Bassist Wayman Tisdale Dies at 44
Wayman Tisdale, a former NBA power forward who enjoyed a second career as a popular smooth-jazz bassist, died this morning at a medical facility in Tulsa, Okla. Tisdale had been battling bone cancer since 2007; in August of 2008 his right leg was amputated. He was 44.
Born in Tulsa on June 9, 1964, Tisdale was recruited by the University of Oklahoma, where he became a three-time All-American and set records for scoring that stand today. He played on the U.S. Olympic team, earning a gold medal in the 1984 summer games. The following year he was drafted by the Indiana Pacers, going on to play 12 seasons in the NBA for the Pacers, Sacramento Kings and Phoenix Suns.
As a musician Tisdale developed playing gospel in his father’s church in Oklahoma. He eventually released his smooth-jazz debut in 1995, Power Forward, two years before his retirement from the NBA. A series of Billboard chart-topping albums for Motown, Atlantic and Rendezvous followed, many with basketball-related puns for titles, and all showcasing Tisdale’s guitarlike fluidity on electric bass, penchant for strong melodies, and surprising emotional range. As critic Brian Soergel noted in JazzTimes, “Wayman Tisdale has an image as a fun-loving guy with upbeat songs, but truth be told, Tisdale leans toward mellow and introspective tunes that possess a remarkable jazz sensibility.” Many of his recordings are staples of smooth-jazz radio, including his very funky 2006 remake of Kool & the Gang’s “Get Down on It.”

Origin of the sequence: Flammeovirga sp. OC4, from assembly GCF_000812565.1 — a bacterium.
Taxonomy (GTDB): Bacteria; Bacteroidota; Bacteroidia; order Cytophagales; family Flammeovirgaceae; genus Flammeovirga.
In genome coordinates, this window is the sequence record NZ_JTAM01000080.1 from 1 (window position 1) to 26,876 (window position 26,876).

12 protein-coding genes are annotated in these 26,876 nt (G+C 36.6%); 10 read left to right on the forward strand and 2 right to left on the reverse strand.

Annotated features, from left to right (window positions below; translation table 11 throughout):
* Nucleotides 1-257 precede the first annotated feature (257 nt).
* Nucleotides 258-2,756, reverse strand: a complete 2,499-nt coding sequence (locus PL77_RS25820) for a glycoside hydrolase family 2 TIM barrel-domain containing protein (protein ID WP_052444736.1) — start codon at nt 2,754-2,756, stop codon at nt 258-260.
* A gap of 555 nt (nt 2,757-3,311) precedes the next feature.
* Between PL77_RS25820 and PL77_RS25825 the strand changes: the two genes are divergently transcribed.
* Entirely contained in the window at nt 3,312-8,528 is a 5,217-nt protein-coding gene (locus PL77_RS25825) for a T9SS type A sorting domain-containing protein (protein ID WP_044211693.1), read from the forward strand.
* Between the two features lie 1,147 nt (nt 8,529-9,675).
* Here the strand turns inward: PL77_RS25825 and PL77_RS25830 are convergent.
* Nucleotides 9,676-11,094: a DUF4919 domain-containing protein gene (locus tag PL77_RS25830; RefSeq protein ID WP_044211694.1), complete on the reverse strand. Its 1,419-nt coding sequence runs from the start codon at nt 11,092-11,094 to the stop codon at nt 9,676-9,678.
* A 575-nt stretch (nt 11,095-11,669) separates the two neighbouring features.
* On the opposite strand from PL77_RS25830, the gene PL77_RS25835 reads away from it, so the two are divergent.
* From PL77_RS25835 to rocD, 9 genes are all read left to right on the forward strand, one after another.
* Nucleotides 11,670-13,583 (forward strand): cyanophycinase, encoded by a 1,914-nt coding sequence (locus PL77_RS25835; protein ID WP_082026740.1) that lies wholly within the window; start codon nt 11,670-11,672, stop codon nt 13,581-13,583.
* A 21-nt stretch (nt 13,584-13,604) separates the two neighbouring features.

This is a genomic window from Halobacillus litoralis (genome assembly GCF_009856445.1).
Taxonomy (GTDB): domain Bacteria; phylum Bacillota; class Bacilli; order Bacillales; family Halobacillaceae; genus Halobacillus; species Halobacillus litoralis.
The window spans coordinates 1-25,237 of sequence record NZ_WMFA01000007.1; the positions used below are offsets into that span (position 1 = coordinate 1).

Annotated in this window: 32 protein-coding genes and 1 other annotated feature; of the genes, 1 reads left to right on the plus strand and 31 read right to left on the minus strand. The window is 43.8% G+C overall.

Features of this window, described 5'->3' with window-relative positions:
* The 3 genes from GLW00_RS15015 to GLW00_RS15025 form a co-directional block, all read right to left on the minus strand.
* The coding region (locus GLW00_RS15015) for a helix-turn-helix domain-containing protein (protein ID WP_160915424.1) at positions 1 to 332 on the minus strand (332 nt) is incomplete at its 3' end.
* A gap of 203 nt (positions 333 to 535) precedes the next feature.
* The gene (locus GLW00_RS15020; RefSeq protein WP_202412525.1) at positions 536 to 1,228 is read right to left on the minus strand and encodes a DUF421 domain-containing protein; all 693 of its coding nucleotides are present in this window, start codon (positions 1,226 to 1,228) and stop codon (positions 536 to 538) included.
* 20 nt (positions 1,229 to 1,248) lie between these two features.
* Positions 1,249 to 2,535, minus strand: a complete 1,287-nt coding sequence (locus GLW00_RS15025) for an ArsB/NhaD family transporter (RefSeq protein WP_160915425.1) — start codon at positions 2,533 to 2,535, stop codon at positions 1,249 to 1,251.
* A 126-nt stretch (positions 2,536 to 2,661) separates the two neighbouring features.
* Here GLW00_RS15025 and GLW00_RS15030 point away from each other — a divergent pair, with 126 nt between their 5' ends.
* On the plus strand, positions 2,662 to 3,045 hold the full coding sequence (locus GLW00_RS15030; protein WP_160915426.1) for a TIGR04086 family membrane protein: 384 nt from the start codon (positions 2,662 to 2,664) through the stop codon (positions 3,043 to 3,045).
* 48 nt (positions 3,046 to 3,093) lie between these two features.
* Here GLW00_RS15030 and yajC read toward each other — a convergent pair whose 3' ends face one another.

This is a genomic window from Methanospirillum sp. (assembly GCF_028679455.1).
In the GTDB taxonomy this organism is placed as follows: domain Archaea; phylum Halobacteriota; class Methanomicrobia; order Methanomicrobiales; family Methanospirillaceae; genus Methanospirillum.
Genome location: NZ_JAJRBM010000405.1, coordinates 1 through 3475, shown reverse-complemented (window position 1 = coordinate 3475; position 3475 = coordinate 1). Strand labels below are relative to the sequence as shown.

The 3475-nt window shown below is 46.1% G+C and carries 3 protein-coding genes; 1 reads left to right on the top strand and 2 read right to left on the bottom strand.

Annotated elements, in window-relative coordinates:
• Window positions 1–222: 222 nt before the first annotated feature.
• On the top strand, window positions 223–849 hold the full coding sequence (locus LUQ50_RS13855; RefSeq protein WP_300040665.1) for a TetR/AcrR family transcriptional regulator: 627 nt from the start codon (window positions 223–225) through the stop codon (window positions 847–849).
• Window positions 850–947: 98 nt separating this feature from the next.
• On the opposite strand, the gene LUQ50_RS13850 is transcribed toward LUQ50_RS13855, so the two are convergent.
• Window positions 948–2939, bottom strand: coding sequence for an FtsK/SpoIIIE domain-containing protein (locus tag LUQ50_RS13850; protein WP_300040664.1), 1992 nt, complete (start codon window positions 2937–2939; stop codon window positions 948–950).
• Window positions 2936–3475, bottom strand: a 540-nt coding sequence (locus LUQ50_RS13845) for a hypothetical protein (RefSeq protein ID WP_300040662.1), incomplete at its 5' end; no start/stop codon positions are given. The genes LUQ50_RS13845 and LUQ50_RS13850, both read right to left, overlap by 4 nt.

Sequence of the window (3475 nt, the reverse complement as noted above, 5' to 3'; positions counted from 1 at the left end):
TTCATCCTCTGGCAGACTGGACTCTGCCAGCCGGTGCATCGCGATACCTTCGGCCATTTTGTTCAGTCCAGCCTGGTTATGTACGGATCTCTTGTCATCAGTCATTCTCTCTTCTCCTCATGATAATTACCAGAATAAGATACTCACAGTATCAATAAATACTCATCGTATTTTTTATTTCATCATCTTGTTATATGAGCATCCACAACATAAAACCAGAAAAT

Tisdale is survived by his wife, Regina, four children and a granddaughter.